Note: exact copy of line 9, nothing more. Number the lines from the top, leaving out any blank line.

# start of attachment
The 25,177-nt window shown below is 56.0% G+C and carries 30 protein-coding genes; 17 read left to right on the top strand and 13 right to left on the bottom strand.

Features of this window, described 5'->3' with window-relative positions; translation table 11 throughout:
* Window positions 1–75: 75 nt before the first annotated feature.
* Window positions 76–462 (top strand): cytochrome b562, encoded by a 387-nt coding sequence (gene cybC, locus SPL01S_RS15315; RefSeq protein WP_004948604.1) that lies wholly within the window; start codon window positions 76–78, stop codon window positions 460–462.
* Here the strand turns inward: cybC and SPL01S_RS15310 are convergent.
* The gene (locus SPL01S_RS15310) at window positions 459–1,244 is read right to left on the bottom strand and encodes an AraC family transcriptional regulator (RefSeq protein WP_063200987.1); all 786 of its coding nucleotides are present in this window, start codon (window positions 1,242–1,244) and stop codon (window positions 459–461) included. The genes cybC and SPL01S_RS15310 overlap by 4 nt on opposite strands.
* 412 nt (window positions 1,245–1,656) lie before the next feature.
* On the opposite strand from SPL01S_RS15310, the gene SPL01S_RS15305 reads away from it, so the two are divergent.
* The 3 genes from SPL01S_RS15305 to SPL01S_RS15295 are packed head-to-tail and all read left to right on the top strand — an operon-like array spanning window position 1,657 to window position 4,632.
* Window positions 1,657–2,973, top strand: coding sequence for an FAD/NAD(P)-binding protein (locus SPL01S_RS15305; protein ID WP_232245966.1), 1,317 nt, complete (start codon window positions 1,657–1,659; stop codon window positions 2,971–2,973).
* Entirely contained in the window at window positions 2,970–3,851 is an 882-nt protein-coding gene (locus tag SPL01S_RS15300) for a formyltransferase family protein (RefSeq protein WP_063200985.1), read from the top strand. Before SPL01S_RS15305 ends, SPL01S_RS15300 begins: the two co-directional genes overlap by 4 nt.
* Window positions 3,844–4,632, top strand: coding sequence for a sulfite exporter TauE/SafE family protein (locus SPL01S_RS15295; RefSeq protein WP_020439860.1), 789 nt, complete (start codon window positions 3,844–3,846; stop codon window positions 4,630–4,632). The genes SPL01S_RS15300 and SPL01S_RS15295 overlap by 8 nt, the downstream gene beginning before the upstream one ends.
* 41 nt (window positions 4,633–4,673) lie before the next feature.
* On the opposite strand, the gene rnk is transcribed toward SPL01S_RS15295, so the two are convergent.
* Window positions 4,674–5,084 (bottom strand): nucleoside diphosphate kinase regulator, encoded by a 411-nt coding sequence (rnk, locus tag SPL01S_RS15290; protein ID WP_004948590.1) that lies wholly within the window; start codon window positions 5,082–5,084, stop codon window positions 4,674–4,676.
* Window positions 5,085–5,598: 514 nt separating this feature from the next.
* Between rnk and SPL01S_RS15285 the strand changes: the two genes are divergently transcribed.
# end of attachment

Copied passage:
* The 3 genes from SPL01S_RS15305 to SPL01S_RS15295 are packed head-to-tail and all read left to right on the top strand — an operon-like array spanning window position 1,657 to window position 4,632.